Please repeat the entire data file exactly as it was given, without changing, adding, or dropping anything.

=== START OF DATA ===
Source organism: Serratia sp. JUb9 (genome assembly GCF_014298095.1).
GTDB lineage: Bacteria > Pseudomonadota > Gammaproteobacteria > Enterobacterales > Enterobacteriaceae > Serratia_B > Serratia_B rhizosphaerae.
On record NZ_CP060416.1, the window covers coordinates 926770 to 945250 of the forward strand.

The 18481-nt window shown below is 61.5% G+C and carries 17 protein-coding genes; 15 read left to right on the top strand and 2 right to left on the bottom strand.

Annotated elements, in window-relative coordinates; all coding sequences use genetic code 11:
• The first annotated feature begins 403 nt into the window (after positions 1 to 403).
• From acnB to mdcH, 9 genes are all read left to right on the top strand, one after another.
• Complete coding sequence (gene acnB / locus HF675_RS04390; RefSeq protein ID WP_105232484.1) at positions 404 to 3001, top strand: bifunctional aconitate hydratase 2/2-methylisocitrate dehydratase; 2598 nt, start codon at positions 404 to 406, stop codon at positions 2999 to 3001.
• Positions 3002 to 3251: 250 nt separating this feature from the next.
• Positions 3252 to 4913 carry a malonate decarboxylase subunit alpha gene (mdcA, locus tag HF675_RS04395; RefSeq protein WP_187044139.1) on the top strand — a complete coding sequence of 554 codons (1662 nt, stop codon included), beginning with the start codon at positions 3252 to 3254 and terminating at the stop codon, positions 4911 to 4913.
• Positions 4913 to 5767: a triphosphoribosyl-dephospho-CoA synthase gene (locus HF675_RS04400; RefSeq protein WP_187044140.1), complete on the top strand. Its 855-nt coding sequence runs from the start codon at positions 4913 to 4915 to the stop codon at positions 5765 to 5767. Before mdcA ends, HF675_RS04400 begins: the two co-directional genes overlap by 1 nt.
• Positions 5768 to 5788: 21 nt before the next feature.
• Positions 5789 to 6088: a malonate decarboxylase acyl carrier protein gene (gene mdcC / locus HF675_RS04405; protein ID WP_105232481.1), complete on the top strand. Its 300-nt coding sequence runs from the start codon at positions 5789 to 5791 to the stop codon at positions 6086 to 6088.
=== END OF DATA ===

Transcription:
Source organism: Serratia sp. JUb9 (genome assembly GCF_014298095.1).
GTDB lineage: Bacteria > Pseudomonadota > Gammaproteobacteria > Enterobacterales > Enterobacteriaceae > Serratia_B > Serratia_B rhizosphaerae.
On record NZ_CP060416.1, the window covers coordinates 926770 to 945250 of the forward strand.

The 18481-nt window shown below is 61.5% G+C and carries 17 protein-coding genes; 15 read left to right on the top strand and 2 right to left on the bottom strand.

Annotated elements, in window-relative coordinates; all coding sequences use genetic code 11:
• The first annotated feature begins 403 nt into the window (after positions 1 to 403).
• From acnB to mdcH, 9 genes are all read left to right on the top strand, one after another.
• Complete coding sequence (gene acnB / locus HF675_RS04390; RefSeq protein ID WP_105232484.1) at positions 404 to 3001, top strand: bifunctional aconitate hydratase 2/2-methylisocitrate dehydratase; 2598 nt, start codon at positions 404 to 406, stop codon at positions 2999 to 3001.
• Positions 3002 to 3251: 250 nt separating this feature from the next.
• Positions 3252 to 4913 carry a malonate decarboxylase subunit alpha gene (mdcA, locus tag HF675_RS04395; RefSeq protein WP_187044139.1) on the top strand — a complete coding sequence of 554 codons (1662 nt, stop codon included), beginning with the start codon at positions 3252 to 3254 and terminating at the stop codon, positions 4911 to 4913.
• Positions 4913 to 5767: a triphosphoribosyl-dephospho-CoA synthase gene (locus HF675_RS04400; RefSeq protein WP_187044140.1), complete on the top strand. Its 855-nt coding sequence runs from the start codon at positions 4913 to 4915 to the stop codon at positions 5765 to 5767. Before mdcA ends, HF675_RS04400 begins: the two co-directional genes overlap by 1 nt.
• Positions 5768 to 5788: 21 nt before the next feature.
• Positions 5789 to 6088: a malonate decarboxylase acyl carrier protein gene (gene mdcC / locus HF675_RS04405; protein ID WP_105232481.1), complete on the top strand. Its 300-nt coding sequence runs from the start codon at positions 5789 to 5791 to the stop codon at positions 6086 to 6088.